SOP: General methods
This page covers general methods for setting up an infra-red (IR) video system for 24h recording of mouse home cage behavior. As mice are nocturnal, IR video is essential. However, IR light is very difficult to work with, it reflects, refracts, and diffuses differently from visible light. As a result, apparently white objects may appear black in IR, and many marker pens do not actually show up as black in IR light. Similarly, lenses focus IR and visible light slightly differently, so a camera focused in visible light will be out of focus in IR light. Finally, IR light does not diffuse and scatter as readily as visible light, so it is hard to achieve a diffused, non-glared, even illumination of a cage - simply pointing a camera and illuminator at a cage will result in a tiny spotlight of flooded illumination in a largely dark cage, and the camera will likely be blinded by glare from the cage sides and any metal parts. This SOP is the result of years of tweaking and perfecting IR video for mice to resolve these and other problems.
The video itself must obviously be recorded. Although time-lapse video is an option, the bandwidth and quality of VCR equipment is extremely low, and playback and observation of these VCR tapes is extremely time-consuming. Accordingly, we strongly recommend using an MPEG-4 based multiple channel DVR system. Cheaper, earlier generation MPEG-2 based systems should be avoided (the MPEG-2 standard provides poor compression, and unpredictably slow or high-speed playback and search). The most efficient systems and cost effective systems are PC-based security systems (our lab typically uses GeoVision based systems) - we regularly record 5 days of 24h video at DVD quality from 16 cameras and archive this on a 250GB portable drive.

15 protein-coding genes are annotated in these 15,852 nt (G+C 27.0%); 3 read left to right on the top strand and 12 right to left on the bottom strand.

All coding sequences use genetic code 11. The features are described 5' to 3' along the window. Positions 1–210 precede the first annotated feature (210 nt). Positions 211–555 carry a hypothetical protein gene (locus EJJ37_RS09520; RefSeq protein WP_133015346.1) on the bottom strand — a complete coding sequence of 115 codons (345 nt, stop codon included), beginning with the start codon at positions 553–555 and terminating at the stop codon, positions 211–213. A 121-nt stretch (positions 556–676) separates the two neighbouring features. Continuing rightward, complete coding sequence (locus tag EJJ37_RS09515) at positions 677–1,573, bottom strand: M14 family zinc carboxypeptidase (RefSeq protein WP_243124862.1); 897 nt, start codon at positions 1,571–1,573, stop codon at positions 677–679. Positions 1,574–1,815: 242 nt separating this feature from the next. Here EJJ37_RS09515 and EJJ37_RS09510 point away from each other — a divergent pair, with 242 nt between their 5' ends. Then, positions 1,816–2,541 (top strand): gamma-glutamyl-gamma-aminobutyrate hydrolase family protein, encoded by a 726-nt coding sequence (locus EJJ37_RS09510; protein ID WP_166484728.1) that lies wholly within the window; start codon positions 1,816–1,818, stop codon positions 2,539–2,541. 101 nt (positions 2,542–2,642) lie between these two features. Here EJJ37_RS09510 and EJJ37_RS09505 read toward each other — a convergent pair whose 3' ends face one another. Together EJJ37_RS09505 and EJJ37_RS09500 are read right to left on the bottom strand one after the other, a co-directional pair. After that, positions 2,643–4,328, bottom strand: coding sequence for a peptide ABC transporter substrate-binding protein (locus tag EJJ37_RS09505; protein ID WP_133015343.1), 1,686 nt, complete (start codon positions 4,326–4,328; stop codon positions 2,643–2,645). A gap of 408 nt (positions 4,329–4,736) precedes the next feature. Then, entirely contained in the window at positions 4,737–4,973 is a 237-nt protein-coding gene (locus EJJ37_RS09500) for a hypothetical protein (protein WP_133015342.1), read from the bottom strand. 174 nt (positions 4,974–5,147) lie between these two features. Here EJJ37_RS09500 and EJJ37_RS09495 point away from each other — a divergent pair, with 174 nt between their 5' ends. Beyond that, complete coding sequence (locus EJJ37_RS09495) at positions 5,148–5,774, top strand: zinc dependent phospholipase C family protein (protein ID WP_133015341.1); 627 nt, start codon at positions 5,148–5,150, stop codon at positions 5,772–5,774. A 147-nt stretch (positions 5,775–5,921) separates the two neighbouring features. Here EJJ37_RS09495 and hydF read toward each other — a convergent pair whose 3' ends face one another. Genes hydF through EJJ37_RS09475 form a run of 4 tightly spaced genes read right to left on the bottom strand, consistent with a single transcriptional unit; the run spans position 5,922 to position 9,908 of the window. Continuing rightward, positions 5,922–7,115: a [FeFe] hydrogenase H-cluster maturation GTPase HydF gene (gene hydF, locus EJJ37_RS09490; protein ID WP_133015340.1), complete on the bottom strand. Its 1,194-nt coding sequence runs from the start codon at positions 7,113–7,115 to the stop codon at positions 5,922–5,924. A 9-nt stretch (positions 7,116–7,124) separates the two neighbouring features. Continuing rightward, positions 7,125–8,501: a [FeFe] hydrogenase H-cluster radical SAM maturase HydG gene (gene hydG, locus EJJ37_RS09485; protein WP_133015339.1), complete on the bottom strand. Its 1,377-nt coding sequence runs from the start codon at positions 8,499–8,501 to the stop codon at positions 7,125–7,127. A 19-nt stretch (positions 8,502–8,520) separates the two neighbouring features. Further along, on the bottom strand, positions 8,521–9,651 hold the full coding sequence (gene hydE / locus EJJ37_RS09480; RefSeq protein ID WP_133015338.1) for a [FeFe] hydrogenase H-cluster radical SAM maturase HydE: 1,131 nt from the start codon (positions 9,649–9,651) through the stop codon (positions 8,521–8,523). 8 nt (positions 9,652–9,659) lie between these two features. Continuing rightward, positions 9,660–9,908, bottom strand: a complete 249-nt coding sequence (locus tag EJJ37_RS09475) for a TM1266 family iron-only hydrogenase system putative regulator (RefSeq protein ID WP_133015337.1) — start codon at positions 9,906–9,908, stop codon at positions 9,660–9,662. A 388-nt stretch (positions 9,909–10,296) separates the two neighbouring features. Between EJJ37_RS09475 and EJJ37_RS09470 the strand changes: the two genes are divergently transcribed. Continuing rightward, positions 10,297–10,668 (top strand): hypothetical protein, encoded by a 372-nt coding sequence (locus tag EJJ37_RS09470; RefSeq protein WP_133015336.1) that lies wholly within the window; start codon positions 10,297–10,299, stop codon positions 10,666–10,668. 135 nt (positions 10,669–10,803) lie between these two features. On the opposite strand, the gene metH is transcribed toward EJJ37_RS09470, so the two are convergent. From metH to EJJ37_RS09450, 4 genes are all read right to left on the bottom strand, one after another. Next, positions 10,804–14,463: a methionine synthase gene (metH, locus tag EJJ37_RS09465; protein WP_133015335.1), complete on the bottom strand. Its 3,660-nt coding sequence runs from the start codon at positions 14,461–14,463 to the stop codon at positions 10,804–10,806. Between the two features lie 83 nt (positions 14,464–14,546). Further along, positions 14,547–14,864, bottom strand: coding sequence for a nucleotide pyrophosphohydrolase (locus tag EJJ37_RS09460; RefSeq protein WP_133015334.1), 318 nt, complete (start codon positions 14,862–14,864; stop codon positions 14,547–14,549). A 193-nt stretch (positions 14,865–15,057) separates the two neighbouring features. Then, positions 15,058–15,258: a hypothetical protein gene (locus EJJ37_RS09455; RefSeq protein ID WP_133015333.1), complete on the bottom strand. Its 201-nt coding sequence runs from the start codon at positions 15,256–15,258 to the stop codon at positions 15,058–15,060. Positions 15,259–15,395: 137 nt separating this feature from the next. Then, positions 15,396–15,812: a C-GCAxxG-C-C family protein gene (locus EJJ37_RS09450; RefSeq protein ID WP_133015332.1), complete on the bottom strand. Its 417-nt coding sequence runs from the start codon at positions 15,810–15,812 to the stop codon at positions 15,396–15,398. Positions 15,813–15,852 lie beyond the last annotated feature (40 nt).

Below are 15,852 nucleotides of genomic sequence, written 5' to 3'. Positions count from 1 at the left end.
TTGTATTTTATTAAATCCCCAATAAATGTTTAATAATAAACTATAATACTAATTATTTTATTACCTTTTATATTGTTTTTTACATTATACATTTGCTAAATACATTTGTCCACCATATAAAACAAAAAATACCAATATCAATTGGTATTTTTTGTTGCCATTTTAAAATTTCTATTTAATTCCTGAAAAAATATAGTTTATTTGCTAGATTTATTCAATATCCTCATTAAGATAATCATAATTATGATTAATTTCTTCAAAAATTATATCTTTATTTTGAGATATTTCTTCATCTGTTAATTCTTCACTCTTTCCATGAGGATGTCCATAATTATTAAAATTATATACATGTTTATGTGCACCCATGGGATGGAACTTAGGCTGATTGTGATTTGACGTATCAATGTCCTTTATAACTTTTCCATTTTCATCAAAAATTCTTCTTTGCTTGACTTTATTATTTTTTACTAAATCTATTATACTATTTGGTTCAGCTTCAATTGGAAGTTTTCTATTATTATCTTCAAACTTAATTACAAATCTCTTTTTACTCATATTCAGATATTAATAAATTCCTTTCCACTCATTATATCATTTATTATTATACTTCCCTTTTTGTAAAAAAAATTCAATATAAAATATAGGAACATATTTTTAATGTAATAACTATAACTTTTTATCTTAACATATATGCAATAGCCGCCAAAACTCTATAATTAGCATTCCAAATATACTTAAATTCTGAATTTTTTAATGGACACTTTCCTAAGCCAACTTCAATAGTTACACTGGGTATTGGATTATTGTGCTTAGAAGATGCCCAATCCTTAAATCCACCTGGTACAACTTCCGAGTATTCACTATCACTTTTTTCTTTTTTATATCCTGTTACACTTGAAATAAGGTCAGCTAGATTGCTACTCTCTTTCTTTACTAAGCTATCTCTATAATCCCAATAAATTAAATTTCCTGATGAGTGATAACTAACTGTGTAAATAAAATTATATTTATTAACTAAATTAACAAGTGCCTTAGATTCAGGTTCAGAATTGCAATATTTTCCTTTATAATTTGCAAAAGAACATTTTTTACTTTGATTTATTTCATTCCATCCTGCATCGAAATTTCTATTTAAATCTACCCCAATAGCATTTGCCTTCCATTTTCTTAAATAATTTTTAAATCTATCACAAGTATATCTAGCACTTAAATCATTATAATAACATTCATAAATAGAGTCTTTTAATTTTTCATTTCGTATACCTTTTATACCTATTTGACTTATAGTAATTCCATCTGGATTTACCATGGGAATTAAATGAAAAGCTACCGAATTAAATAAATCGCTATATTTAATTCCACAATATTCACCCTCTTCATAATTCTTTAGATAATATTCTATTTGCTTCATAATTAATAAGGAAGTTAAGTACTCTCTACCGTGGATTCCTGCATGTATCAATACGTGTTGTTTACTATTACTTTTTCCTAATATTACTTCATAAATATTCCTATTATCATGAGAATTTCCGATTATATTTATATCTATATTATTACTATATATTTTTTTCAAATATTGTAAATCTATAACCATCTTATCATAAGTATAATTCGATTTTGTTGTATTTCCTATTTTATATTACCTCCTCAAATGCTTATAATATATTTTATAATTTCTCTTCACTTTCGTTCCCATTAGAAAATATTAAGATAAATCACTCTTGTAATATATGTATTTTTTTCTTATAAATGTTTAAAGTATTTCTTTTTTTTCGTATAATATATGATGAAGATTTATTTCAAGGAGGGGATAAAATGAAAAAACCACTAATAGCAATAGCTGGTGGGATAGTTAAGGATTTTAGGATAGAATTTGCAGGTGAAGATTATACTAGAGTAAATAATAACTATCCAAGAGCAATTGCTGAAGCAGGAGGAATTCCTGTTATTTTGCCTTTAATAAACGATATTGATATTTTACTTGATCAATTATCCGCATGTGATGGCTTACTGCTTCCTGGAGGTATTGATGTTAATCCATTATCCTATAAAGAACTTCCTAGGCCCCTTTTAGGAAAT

List of Materials
- Basic metal wire rack measuring approximately 79 inches high, 47 inches wide across the front and back, and 17.5 inches wide on the sides
- White board
- Infrared Cameras
- VCR or DVR.
- Tape, double sided velcro, and zip ties
The white board should have a non-glossy matte finish, which aids diffusing the IR light. In this way, the light evenly illuminates the cage from all sides and not just as a spotlight from the illuminator. In addition, the white board helps avoid disruptions to the mice from outside sources such as husbandry staff and other researchers. It also functions to eliminate background distractions in order for the observer to remain focused on the mice.
- White board is set up across the sides, front, back, and bottom of the rack.
- Cut the white board into five pieces per shelf.
- Cut the sides so that they measure approximately 14 inches high and 17.5 inches wide.
- Cut the bottom, front, and back so that they measure approximately 17 inches high and 48 inches wide.
- Place one shelf approximately 25 inches above the floor and place the other shelf approximately 25 inches above it. We recommend these types of racks because they are adjustable and equipment can be easily bolted to them.
- Line the shelves with measured and cut white board so that there are no gaps between the boards.
- Place the white board for the bottom onto the shelf. The edges may need to be trimmed to fit around the supports.
- Place the pre-cut white board for the sides on the inside of the supports and secure them to the supports with tape. Do the same for the back except secure this board to the outside of the supports with tape.